A demonstrator stands in front of a line of police officers lined up a block from the Public Safety Building in Rochester, N.Y., Friday, Sept. 4, 2020, after a rally and march protesting the death.
( AP Photo/Adrian Kraus
Tanzina Vega: In the months following the police killings of George Floyd, Breonna Taylor, and so many others, calls for police reform are reviving a long and contentious debate over whether or not police officers should live in the communities where they work. This week in Louisville, Kentucky, the city settled a wrongful death suit for $12 million with the family of Breonna Taylor after months of protests demanding justice.
The settlement outlined a series of police reforms, including a housing credit program to incentivize police officers to live in certain areas of the city. In Rochester, New York, following the police killing of Daniel Prude, Mayor Lovely Warren recently announced a proposal that would require new police officers to live within the city's limits.
Mayor Lovely Warren: Having our police officers live in the community that they protect and serve will build relationships and strengthen our neighborhoods. I think that you also get a chance to get to know your neighbors when you live next to them. You're outside cutting grass. You're talking to each other and that's very important.
Tanzina: I'm Tanzina Vega. Today on The Takeaway, we explore whether requiring officers to live where they work can lead to meaningful change. For more on this, I'm joined by Marq Claxton, retired NYPD detective and director of the Black Law Enforcement Alliance. Marq, welcome back to the show.
Marq Claxton: Thanks for having me on.
Tanzina: Also, with us is Grace Hauck, breaking news reporter at USA Today. Grace, thanks for being with me.
Grace Hauck: Thanks for having me on.
Tanzina: Grace, why are we hearing a lot more renewed attention on these residency requirements?
Grace: I think it's a kind of police reform that people can get their heads around. Many cities are starting to think about adding this to a whole host of new police reforms. As you mentioned at the top, this is not something that is new. This is a discussion we've been having for more than a century now. As the mayor mentioned in that clip, the idea is that if you live and work in a community, you'll be more likely to have cultural competency to understand that neighborhood and you'll be more invested in it to have a stake in that community. You'll be more likely to reflect the demographic composition of that neighborhood.
You may have a more diverse police department. The idea is that it's trying to improve police-community relations. Throughout history, there have also been some economic incentives for having these requirements. It's partly a move on the part of cities to try and retain some officers who were taking part in white flight, fleeing out to the suburbs, and also a public coffer theory. The idea is that the cities were having high rates of unemployment. They were in financial crisis. By implementing these policies, you were keeping the salaries that you were paying to civil servants in this local economy and you're also retaining that tax base.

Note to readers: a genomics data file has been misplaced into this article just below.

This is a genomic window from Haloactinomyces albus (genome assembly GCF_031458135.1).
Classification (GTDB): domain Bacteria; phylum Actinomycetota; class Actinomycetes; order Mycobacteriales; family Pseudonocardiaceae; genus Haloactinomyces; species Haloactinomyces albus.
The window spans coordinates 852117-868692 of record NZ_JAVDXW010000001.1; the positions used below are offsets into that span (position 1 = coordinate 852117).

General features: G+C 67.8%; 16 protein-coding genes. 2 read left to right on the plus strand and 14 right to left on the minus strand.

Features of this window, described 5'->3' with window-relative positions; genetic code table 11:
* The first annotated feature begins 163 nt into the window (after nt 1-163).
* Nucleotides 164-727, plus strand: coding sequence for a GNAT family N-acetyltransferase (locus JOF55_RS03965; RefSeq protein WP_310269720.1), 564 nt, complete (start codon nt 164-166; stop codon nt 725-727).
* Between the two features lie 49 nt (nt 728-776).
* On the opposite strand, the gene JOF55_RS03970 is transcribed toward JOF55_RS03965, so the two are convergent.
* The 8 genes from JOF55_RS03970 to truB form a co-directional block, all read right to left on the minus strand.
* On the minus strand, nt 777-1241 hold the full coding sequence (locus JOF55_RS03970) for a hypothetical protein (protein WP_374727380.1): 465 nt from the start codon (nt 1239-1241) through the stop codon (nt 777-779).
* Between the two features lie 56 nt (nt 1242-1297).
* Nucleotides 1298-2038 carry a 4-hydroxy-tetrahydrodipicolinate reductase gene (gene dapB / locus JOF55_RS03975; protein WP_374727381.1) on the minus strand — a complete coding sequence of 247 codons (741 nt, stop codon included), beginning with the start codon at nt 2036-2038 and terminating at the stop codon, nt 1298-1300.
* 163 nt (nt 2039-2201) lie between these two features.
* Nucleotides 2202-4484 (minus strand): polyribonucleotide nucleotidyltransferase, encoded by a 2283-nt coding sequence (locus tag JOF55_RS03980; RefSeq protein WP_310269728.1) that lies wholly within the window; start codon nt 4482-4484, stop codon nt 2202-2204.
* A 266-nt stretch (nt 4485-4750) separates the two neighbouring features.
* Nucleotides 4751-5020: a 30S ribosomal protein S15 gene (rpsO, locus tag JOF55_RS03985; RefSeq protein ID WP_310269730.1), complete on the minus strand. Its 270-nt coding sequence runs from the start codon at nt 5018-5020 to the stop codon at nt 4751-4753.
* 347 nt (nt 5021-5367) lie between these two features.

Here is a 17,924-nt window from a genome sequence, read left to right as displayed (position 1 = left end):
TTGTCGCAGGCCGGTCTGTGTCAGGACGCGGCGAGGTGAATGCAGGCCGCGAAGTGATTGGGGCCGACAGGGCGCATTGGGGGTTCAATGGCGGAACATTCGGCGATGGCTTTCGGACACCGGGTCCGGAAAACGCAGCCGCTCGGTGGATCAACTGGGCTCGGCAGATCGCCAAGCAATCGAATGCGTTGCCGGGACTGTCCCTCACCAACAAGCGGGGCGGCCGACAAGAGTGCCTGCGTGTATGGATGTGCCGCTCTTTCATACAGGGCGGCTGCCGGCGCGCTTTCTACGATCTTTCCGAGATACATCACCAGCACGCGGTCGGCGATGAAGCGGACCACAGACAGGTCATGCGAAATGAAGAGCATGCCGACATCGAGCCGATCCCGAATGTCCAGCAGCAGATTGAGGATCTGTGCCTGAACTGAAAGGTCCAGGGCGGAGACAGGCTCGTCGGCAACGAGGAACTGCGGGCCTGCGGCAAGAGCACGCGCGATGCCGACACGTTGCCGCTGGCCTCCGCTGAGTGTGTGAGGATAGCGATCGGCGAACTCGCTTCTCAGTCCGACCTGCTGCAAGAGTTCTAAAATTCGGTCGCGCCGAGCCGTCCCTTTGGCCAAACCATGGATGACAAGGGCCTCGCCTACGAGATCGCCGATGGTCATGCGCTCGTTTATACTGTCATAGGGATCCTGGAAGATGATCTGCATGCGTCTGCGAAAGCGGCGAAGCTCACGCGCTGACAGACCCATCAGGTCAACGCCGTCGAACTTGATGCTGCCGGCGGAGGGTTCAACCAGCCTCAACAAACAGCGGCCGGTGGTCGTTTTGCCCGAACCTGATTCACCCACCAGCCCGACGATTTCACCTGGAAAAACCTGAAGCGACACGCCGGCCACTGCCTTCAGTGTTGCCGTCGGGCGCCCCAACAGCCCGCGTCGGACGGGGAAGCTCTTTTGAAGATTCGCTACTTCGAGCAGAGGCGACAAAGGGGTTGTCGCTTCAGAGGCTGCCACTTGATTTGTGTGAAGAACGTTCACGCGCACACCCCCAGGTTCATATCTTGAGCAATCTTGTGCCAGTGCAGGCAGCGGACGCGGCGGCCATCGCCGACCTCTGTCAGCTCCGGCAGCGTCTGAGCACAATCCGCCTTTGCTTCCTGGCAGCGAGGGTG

Tanzina: Marq, this has been an issue that recently here in New York City, in fact, has taken hold. The mayor of New York, Mayor de Blasio, was recently really put to task, if you will, to have to release data on where New York's NYPD officers live. You've been in the NYPD. About half of those officers right now live in the city of New York. How do you see it from having worked in there? Is it important for them to live in New York City or in the cities that they police?
Marq: I think I agree with the legendary rapper Rakim, who said, "It ain't where you're from, it's where you're at." In New York, I know the issue has been brought up for over 30, 40 years, maybe even longer than that. I know throughout my entire police career, there was discussion about the importance or relevance of residency because the police officers in New York are allowed to live within the five boroughs and contiguous counties.
I think that the police unions put up the most resistance to any stricter residency requirements. Part of the position that they've taken over the years is that their civil servant, their blue-collar police officers can't even afford to live in a geographical area of employment. The outer boroughs tends to give them a better opportunity for homeownership. More importantly, residency-- and the reason is coming up as of late is because of all of the reform ideas and the reform agenda that is traveling around the nation.
It's a comfortable, easy, some say lazy suggestion towards reform. I think most important in regards to police residency is the fact that police culture really subsumes all other culture. When you're a police officer, that tends to be the dominant culture is your police culture. There is no additional sensitivity based on your proximity. People have to be mindful of that if they're looking for the idealistic Joe Cop is not necessarily a residence requirement that gets Joe Cop next door to you, helping you cut your grass, et cetera.
There's a difficulty in obtaining a lot of conclusive data on the efficacy in reducing police abuse or criminality. It's hard to quantify whether or not there is an actual benefit to require residency. Finally, if you look at nationwide, there are areas of this nation where it is impractical to require residency. The best policies regarding police reform would require a nationwide institution. It's very difficult and challenging to really enforce or encourage the different jurisdictions across the nation to require a residency for their police officers.